{Quote hidden}

Some of this may have started from the chicken cannon that was at Uplands
Airport in Ottawa in the 60's. I worked at the airport one summer when
they were doing research on bird strikes on military jets and were 4 shots
short of their complete set. Someone was sent out for more ammunition and
the came back with frozen not fresh.

I saw the results. The frozen was more like a point source mass. It cracked
the outer layers of forward looking armoured cockpit windshield on a
military jet.

The chicken cannon was basically an over grown spud gun.

w..


2008\07\25@111713 by Walter Banks

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Tomás Ó hÉilidhe wrote:

{Quote hidden}

A titanium golf ball being hit with a club exhibits momentum conservation
where the total momentum of the system remains constant. Momentum
is the product of velocity (speed with a vector) multiplied by mass.

Before the hit the ball has no momentum and the club has it all. After the
hit the total of the club and balls momentum remains the same as
clubs before the hit.

The answer to your question is neckles is the product of mass and
velocity.

w..


2008\07\25@115740 by Tomás Ó hÉilidhe

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Walter Banks wrote:
> The answer to your question is neckles is the product of mass and
> velocity.


I don't think so.

I rather get hit with a 5 kg pillow travelling at 40 mph, than a 100
gram golf ball moving at 30 mph, even though the former has far more
momentum.

I think you've to take into account:
   * Momentum
   * Hardness
   * Surface are of impact

2008\07\25@132009 by piclist

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On Thu, 24 Jul 2008, John Ferrell wrote:
> FWIW:
> Last I heard aircraft certification required windshields be tested to not
> break with a four pound bird strike at cruise speed.
>
> That may not be true because the rest of the story claimed that a company
> suddenly could not pass the test. It turned out that the Quality Control
> folks reduced their expenses by switching to frozen chickens for the test.
> Returning to fresh chickens resolved the problem.

Mythbusters did an episode on that.  They screwed up the test in the end,
but frozen birds indeed do far more damage at least at any speed a plane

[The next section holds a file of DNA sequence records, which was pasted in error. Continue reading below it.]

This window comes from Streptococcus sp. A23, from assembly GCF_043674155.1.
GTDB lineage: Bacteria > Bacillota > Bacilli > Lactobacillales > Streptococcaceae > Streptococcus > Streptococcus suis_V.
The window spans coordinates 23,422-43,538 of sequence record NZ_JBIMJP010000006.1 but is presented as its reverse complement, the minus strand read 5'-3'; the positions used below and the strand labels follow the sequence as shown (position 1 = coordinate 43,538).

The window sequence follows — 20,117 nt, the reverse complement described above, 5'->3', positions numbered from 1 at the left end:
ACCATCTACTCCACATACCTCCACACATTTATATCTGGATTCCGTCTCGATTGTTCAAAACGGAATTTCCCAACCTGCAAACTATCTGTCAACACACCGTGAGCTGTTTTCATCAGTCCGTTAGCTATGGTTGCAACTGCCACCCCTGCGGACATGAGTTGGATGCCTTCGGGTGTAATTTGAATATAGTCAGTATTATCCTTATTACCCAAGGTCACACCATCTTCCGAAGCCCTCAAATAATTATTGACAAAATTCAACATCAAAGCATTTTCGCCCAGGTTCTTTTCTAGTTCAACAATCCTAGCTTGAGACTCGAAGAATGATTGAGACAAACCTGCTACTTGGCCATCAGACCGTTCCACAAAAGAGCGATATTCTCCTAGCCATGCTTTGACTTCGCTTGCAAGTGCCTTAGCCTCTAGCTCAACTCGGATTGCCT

would be going.  If it gets fast enough, say the speed of a meteor
intersecting our orbit it suddenly stops mattering what it's made of.  
Dust, pebbles or a solid chunk all will give you an equally bad day. :-)

--
Ian Smith
http://www.ian.org

2008\07\25@135209 by Marcel Birthelmer

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I think hardness and momentum give you surface area (since the hardness will
imply how much the object deforms, which will give you the area of impact).
Of course you have to consider the hardness of both objects, too.
- Marcel

On Fri, Jul 25, 2008 at 8:56 AM, Tomás Ó hÉilidhe <spam_OUTtoeTakeThisOuTspamlavabit.com> wrote:

{Quote hidden}

>

2008\07\25@140743 by Tony Smith

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> I don't think so.
>
> I rather get hit with a 5 kg pillow travelling at 40 mph,
> than a 100 gram golf ball moving at 30 mph, even though the
> former has far more momentum.
>
> I think you've to take into account:
>     * Momentum
>     * Hardness
>     * Surface are of impact


NASA used to think like that.  Maybe they still do.

Tony

2008\07\25@141028 by Tony Smith

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face
> > Last I heard aircraft certification required windshields be
> tested to
> > not break with a four pound bird strike at cruise speed.
> >
> > That may not be true because the rest of the story claimed that a
> > company suddenly could not pass the test. It turned out that the
> > Quality Control folks reduced their expenses by switching
> to frozen chickens for the test.
> > Returning to fresh chickens resolved the problem.